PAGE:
I currently teach University and High School, yet I am constantly posting games and ideas for preschool? Why? I believe that by teaching students two (or more) languages at a young age we are really giving them one of the best gifts we can. I am not the only one who thinks so! This is an article by Jordan McPelt which discusses the positives of ESL preschools for English speaking students.
Why English Speaking Kids Should Attend a ESL Preschool
As the world gets continually smaller through social media, technology, and all the different governments overturning for change, there are so many benefits to being bi-lingual. In fact, many people are trying to learn another language themselves because they can see some real benefits to being able to communicate with a larger amount of people in the world. There are quite a few benefits to learning another language while still young in age, even as young as pre-school. If you have the option to send your children to a preschool that offers English as a second language, you should consider this school.
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Many people don’t realize that when a child is learning to talk, their brains are wired and ready to learn a language quickly. Professionals debate on when the window closes for the brain’s optimum point of learning a language, but most believe that it is around age six or seven. Some debate that it may go into puberty, but no matter when they believe it ends, the truth still stands that once you are past this point it is not only harder to learn another language, but even things like perfecting the accent will never come. It is considerably easier for children to learn another language and the earlier they get started, the better. Preschool age is still in these formative years and having exposure to other languages, even if it isn’t the primary language spoken in the home, so attending one with at least one other language being spoken can be very beneficial for a child.
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Building It Up
When a person learns to speak another language, it actually becomes easier to learn more languages. This is because there are plenty of similarities between languages. The brain is also more flexible in terms of having a history of adapting to multiple words and phrases for the same thing. This helps to pave the path for more languages spoken throughout life.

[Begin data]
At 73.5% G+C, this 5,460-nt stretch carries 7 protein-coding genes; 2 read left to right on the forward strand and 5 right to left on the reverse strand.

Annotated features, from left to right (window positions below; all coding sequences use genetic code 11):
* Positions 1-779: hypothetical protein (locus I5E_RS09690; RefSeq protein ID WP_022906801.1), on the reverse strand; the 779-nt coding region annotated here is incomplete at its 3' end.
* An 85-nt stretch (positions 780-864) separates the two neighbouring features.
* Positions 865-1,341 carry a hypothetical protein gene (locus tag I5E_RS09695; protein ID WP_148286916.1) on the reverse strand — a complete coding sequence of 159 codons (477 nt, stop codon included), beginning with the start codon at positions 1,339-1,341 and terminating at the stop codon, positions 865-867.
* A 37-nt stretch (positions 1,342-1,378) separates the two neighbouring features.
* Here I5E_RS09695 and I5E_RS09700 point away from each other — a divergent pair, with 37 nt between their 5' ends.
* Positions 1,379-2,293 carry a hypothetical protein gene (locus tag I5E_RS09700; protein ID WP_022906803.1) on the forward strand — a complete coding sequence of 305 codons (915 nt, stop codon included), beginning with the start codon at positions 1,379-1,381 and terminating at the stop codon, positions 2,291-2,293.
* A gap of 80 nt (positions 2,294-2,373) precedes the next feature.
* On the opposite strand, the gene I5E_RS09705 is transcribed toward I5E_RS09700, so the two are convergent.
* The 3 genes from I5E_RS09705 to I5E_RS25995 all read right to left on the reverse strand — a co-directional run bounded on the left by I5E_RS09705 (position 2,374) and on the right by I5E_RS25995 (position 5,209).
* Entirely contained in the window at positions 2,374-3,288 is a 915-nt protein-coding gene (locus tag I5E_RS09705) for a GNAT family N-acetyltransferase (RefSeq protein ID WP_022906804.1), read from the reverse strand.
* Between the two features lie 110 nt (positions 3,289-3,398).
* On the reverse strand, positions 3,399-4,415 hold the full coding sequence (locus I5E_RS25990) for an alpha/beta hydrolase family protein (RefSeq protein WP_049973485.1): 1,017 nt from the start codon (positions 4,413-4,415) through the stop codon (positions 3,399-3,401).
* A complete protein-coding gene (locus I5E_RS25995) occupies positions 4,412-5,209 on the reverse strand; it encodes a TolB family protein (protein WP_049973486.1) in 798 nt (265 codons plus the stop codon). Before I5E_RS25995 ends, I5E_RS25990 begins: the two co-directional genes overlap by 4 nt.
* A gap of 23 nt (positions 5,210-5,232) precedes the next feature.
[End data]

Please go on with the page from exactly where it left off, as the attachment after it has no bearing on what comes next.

Exposure to Cultures
When attending a preschool that has multiple languages spoken, there are other differences that are going to naturally come along as well. The countries of origin that these children and their families come from have many different traditions, holidays, and ways of doing things. This is because culture is deeply rooted in these families, even if they have been out of their country for years. Having your child experience all of these differences gives them a wider view of the world and lenses in which to view it. When your child learns about other cultures, they broaden their understanding by realizing their way is not the only way to do things and can learn to appreciate differences in others.
Benefit in Other Areas
Immersion programs have long been a preference for parents who opt to have them brought to their
schools. When using these
programs it is often a few subjects that are taught in the foreign language
rather than the entire day of that language only. Research shows that these
types of programs have academic benefits like higher math scores and even more
sharp critical thinking skills. If you are worried that it may benefit in some
areas but decease other areas, like native language skills, rest assured that
children are flexible and do not have any negative affects shown in their
native language speaking. It almost seems as though during these formative
years where learning a language is optimum that the brain is wired to pick up
and learn many different languages.
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Keeping It Up
In order to keep up the language that is learned, it must be kept up. Learning a language while you are young does not mean you will be able to speak it 25 years down the road. Constant exposure to the language is required to keep it up, so the benefits extend far beyond a year or two.
What do you think? Would you send your student to an ESL preschool?